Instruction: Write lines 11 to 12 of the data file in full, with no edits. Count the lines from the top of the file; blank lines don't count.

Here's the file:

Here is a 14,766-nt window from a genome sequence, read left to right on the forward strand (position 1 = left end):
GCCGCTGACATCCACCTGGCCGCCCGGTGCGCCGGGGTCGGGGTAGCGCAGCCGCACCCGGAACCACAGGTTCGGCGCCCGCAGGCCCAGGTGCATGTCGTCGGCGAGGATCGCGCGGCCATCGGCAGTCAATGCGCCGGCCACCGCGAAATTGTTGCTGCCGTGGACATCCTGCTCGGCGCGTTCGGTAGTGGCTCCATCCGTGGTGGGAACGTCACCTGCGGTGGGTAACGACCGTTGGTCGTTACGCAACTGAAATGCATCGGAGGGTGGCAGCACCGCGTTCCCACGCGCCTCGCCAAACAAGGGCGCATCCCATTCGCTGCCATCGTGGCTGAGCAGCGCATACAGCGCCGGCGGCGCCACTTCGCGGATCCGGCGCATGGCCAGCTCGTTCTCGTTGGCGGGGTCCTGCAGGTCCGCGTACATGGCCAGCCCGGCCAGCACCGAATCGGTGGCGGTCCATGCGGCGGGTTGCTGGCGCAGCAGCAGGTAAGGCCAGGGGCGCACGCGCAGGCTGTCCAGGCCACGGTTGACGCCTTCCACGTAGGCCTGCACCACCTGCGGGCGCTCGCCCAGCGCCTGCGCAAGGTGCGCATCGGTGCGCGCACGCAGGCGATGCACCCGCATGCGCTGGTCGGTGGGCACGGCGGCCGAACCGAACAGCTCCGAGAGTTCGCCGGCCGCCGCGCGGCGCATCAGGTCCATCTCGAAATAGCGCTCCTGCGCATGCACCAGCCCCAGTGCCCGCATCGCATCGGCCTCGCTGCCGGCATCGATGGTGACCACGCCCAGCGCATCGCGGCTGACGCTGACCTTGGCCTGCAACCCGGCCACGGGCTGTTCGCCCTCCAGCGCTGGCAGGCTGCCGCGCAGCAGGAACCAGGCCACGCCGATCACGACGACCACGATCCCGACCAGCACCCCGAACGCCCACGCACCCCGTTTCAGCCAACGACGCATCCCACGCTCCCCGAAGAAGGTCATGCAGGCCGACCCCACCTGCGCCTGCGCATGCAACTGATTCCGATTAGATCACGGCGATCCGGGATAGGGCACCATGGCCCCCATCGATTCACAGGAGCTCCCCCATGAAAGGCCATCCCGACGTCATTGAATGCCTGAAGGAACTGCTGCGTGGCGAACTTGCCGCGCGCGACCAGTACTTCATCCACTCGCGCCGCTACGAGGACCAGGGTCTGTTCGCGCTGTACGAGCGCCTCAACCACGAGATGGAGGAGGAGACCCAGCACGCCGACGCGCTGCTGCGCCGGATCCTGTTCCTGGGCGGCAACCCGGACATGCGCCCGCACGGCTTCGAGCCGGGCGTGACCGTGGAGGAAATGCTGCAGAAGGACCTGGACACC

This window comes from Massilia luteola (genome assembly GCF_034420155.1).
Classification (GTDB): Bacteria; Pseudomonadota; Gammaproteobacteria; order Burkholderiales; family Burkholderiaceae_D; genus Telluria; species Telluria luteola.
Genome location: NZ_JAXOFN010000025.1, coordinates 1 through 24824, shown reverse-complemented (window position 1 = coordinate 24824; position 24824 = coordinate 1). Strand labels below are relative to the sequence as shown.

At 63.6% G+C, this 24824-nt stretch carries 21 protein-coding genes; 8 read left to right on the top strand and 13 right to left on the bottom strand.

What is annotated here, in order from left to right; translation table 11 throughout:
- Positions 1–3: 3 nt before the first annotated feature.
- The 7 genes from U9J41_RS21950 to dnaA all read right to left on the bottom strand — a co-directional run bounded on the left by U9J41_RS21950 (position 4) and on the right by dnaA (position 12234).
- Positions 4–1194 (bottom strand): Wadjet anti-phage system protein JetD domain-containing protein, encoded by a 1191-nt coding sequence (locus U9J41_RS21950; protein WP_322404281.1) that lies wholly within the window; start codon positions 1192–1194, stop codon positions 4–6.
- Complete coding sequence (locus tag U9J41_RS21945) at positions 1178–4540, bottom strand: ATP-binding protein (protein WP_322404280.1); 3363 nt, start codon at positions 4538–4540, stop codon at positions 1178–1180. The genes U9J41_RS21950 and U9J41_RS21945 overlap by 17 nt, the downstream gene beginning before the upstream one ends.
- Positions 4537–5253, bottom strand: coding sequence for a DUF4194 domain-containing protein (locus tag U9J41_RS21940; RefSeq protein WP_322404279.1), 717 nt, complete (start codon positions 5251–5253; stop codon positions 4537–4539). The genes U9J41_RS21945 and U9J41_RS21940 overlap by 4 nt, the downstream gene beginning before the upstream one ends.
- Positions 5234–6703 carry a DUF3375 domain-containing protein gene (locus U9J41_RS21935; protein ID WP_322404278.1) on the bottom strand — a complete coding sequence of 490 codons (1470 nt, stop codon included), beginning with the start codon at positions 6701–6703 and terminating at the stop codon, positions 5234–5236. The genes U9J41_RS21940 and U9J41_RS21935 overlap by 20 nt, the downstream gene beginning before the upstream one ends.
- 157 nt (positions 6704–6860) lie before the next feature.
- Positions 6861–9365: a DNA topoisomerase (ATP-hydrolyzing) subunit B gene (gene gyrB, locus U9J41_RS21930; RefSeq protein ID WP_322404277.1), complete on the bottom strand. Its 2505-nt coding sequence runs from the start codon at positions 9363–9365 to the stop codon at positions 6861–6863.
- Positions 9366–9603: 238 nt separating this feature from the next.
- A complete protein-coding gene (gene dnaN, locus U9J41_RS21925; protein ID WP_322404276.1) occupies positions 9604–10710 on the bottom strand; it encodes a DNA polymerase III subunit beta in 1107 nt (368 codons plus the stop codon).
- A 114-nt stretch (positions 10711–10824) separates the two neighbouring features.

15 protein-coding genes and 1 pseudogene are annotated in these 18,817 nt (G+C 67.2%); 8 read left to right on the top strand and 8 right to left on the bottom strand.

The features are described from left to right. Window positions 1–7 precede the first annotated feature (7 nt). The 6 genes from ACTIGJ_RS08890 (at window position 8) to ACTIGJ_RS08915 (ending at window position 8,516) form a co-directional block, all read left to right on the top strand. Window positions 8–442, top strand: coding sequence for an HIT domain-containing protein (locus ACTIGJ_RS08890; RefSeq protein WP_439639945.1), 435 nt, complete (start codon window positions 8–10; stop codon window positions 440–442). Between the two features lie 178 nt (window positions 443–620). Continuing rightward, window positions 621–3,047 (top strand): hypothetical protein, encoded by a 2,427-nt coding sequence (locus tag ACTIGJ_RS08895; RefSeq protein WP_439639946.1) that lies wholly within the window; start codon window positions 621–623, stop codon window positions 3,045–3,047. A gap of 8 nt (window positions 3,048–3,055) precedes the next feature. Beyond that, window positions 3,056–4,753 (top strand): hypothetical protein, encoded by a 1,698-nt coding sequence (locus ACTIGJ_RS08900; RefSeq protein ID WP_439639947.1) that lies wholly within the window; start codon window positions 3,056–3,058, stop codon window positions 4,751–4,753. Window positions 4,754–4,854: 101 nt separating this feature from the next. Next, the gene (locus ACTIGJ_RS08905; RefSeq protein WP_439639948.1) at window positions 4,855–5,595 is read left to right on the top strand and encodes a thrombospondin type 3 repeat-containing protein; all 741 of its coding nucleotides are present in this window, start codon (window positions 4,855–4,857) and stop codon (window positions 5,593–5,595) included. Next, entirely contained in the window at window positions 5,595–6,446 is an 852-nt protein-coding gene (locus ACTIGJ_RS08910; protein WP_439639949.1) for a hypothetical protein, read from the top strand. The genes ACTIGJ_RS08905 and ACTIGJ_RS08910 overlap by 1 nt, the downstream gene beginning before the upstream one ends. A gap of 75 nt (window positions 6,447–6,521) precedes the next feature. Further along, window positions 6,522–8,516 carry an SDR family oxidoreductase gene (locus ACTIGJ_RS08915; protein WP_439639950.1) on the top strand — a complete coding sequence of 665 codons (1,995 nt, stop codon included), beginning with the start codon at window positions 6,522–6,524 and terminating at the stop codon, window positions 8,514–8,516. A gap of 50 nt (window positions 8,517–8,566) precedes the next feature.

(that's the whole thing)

- Complete coding sequence (locus tag U9J41_RS21945) at positions 1178–4540, bottom strand: ATP-binding protein (protein WP_322404280.1); 3363 nt, start codon at positions 4538–4540, stop codon at positions 1178–1180. The genes U9J41_RS21950 and U9J41_RS21945 overlap by 17 nt, the downstream gene beginning before the upstream one ends.
- Positions 4537–5253, bottom strand: coding sequence for a DUF4194 domain-containing protein (locus tag U9J41_RS21940; RefSeq protein WP_322404279.1), 717 nt, complete (start codon positions 5251–5253; stop codon positions 4537–4539). The genes U9J41_RS21945 and U9J41_RS21940 overlap by 4 nt, the downstream gene beginning before the upstream one ends.